“So the deal is done, EU citizens rights guaranteed.
Not for me, because I don’t fall under the terms of Directive 2004/38, which will be used to determine ’settled status.’
Even though I have been continuously in the UK for 32 years, and I am sick, I could STILL lose my rights and possibly get deported.
Today is not a relief or reason to celebrate for me, the opposite is true. My future looks bleaker than ever.”
This is just one of many worried messages I have received today. The agreement on ‘sufficient progress’ came as a surprise to EU citizens in the UK and British citizens in Europe. It offers a flawed compromise and no life-long guarantees for citizens’ rights – some of the concessions come with a time limit and the UK Parliament will have the right to revoke them.
Our rights should not have an expiry date. More worryingly, after 18 months there is still no clarity around the registration criteria for these rights. This agreement greenlights the UK’s settled status proposal, which requires over three million people to apply for the right to stay instead of having existing residence rights simply certified.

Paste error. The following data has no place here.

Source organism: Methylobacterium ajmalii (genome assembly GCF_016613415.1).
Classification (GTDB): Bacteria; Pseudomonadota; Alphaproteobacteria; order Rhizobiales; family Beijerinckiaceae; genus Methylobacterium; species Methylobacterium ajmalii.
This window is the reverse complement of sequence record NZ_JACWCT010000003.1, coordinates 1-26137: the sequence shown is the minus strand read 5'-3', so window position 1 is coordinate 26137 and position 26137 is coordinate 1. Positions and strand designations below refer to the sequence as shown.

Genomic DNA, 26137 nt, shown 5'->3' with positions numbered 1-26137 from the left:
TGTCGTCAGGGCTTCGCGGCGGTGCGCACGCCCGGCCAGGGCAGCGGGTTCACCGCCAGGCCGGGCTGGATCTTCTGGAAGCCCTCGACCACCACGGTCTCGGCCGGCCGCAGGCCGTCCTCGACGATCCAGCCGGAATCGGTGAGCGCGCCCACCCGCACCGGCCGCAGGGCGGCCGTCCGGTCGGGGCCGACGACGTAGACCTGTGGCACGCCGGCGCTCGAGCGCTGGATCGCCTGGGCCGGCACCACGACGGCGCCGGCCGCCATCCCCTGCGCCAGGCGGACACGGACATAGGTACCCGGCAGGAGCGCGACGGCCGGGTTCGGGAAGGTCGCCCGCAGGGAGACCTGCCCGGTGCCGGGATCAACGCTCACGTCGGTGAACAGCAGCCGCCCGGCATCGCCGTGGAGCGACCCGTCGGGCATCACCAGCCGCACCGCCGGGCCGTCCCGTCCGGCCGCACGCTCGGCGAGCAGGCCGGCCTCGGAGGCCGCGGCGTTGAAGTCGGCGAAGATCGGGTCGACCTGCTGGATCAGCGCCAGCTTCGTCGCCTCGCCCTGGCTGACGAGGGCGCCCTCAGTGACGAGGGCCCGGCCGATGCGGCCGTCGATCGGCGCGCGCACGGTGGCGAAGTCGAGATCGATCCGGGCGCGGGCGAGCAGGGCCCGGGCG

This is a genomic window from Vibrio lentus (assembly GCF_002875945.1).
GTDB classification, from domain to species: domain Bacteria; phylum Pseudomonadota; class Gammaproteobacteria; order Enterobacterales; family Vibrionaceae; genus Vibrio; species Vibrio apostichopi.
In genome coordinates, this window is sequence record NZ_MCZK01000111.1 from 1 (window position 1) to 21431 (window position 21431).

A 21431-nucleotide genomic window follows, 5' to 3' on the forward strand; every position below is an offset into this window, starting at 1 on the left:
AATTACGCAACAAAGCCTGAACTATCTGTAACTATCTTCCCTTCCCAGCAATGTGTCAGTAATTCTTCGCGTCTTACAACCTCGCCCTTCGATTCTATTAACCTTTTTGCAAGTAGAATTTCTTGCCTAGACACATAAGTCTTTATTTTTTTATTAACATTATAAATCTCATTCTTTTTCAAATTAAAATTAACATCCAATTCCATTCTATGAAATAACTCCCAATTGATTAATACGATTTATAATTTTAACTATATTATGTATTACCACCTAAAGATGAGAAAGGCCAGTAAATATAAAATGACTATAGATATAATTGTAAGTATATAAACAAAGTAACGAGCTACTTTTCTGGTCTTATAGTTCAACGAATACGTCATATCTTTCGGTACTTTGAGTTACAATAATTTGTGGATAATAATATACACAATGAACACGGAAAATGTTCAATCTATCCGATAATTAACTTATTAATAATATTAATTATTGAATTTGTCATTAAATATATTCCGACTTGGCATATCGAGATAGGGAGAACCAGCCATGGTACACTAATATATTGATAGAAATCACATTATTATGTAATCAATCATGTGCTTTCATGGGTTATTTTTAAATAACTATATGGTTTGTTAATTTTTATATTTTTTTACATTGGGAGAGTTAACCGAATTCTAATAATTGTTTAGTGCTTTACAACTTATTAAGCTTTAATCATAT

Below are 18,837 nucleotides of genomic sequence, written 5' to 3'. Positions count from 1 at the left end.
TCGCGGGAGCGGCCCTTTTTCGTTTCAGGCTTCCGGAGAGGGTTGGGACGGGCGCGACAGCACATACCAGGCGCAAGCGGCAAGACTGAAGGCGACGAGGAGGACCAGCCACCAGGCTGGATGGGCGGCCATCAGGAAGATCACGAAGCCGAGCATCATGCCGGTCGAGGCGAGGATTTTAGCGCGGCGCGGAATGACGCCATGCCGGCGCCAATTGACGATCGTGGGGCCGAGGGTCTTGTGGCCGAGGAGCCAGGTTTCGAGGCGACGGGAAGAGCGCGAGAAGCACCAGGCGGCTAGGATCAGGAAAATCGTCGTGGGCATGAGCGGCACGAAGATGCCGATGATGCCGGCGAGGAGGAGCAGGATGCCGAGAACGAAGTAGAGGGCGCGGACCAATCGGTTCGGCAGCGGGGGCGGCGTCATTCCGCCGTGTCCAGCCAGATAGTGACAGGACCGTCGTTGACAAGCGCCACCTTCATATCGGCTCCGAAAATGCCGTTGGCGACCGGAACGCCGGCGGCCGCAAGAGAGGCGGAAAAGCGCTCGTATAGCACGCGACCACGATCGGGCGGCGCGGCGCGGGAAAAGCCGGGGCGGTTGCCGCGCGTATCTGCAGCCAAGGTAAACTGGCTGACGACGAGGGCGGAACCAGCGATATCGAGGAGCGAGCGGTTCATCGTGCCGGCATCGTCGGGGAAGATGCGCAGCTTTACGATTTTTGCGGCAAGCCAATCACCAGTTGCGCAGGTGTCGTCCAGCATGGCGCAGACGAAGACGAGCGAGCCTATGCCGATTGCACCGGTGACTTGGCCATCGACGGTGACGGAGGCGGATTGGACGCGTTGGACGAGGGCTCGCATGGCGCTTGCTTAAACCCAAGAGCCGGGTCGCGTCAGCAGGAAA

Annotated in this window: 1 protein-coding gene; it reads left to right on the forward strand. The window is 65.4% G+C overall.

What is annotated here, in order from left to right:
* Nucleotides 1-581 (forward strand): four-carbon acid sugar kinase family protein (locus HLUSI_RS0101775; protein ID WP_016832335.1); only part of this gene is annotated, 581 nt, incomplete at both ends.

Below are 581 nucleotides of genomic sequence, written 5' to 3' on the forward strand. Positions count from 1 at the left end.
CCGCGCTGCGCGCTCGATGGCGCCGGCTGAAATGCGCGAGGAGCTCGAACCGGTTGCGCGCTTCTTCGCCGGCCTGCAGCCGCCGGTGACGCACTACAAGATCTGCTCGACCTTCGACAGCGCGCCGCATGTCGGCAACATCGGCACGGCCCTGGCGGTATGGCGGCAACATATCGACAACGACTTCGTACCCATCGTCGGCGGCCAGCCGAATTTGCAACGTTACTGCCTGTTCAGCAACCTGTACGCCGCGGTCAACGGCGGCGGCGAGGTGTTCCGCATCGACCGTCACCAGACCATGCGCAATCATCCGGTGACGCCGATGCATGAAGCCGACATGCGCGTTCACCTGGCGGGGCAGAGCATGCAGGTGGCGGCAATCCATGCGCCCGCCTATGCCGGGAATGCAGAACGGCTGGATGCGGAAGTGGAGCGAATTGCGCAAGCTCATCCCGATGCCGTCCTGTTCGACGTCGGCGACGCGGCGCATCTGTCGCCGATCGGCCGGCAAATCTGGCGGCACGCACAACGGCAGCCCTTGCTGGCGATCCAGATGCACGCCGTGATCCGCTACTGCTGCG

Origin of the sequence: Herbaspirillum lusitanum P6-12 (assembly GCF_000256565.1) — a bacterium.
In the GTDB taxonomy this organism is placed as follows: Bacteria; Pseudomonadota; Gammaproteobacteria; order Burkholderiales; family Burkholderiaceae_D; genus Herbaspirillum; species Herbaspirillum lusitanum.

The current Home Office registration system has an error rate of 10% and a rejection rate of 27%. This is likely to go up significantly when three million people have to apply for settled status.
Considering the constraints of the Home Office and its current Hostile Environment policy I am deeply worried that the EU citizens most at risk such as carers, people with disability or the elderly will struggle while anybody could be at the receiving end of an erroneous deportation letter. Under the settled status, anyone rejected will fall under the ‘hostile environment’ losing their right to work and rent in the UK. Many EU nationals are at risk of becoming destitute even if they believe their application is straightforward.
The UK wasted a precious opportunity to take up the EU’s comprehensive offer on citizens’ rights back in June. Instead, they decided to link the status of EU nationals in the UK to immigration, which resulted in the subsequent horse trading and significantly worse status that we all may face now.
There are a huge number of people still in the dark about whether they will qualify or not. Hundreds and thousands of them might get a letter that they have to go.
If it takes 18 months to produce something this flawed then imagine what will happen once citizens’ rights get buried under all the trade arguments about airline slots and fish quotas.
Summarised, today’s agreement is a lifelong guarantee for some until future UK Governments decide it is a lifelong guarantee for none.
I urge the European Parliament not to endorse this deal when they vote on it next week in Strasbourg.